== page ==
These will all be shown at the London Design Museum next year (great museum, if you're into design in any way, get yourself there).

Back to the 10 x 10 Project. The idea is to challenge the starchitects from around the globe to help build new homes for the millions of South Africans who call informal settlements home (in a six-metre square space that is usually available in the existing townships, and in a R50000 or 3300 pound budget). That means that someone who lives in a building made from corrugated iron sheeting, newspaper and other make-shift materials could have a home that is less vulnerable to fire (a large problem in informal settlements), wind resistant, and more heat/cooling efficient. Depending on the architect, some of these ideas were tackled.

One architect who met these environmental challenges, and more, is Luyanda Mpahlwa. His design is created by timber beams and filled in with sand bags. This creates walls that are less vulnerable to fire, keeps the wind out, keeps moisture out, and are probably bullet proof, too. It is also possible for the inhabitants to be able to build the two-storey homes themselves after a few days' training (pics below, a house in process of being built, and then the projected end result).

The other upside of this is that the architects ended up building a street of 10 houses each.

I read about the Project on the Creative Review's blog, which ran a great, and more detailed story here.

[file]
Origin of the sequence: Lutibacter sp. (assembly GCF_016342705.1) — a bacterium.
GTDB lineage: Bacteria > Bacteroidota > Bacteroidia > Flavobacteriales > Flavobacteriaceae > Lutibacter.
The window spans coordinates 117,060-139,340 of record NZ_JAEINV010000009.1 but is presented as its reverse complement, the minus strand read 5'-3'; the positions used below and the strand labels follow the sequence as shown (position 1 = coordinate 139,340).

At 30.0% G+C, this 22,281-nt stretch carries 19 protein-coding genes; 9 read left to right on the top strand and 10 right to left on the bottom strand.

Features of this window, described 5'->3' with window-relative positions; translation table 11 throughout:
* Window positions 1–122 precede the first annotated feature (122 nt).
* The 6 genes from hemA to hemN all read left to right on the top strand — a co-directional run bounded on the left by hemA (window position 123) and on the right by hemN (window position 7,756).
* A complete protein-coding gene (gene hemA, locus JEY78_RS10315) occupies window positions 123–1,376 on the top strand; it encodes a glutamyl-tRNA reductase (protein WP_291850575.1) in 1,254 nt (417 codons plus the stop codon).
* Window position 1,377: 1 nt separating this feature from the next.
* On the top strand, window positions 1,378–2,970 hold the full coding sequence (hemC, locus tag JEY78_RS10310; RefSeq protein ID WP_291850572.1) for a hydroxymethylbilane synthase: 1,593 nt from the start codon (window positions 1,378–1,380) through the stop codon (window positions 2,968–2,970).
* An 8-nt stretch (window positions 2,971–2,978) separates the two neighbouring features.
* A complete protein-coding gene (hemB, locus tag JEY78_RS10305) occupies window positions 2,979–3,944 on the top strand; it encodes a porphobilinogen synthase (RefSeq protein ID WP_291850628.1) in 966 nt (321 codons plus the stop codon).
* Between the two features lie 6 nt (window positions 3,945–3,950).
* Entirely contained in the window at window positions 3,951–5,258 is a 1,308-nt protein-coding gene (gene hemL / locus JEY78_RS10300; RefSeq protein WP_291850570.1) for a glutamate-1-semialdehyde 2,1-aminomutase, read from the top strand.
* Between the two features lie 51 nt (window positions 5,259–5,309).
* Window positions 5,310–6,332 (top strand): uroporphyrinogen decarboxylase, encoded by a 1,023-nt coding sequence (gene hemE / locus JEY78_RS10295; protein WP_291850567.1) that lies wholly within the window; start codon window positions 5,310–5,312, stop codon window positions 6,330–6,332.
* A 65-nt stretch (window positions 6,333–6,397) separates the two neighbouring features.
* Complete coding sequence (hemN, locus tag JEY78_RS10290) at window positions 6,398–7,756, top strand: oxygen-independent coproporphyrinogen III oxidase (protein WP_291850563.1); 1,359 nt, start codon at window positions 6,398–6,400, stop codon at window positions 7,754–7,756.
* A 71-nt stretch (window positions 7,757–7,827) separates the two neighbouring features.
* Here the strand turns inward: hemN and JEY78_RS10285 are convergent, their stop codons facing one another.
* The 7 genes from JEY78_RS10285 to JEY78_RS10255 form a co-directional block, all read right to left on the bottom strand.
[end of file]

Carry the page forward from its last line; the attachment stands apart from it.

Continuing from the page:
Tuesday, December 9, 2008

Sweet Moments

Wedding photography by Italy-based South African, Joanne Dunn.

And also shots from Italy. Wow.

Lucky Kim Gray gets to work with Joanne in January. Watch her blog for more. (All shots from Joanne's website.. hence the little black top right corner.)

Sunday, December 7, 2008

Let the Good Times Roll

Sorry I was so quiet last week. I had some posts planned but then hit technical problems and didn't have the time to fix them. Thank goodness for the weekend! So here is something I've been wanting to share with you for a few days, at least...

Darkie Clothing
was started by the idea of recycling. Themba Mngomezulu was inspired by his mother, who sold used clothes... he then did similar stuff himself, growing his Darkie brand into something quite huge, including 2 collections a year, made in the Darkie factory.

This season includes these looks:

... and you could always go retro, with some looks that originally debuted when the line first began.

But my favourite are the logo and wallpaper. Sweet.

Monday, December 1, 2008

The Weight of Things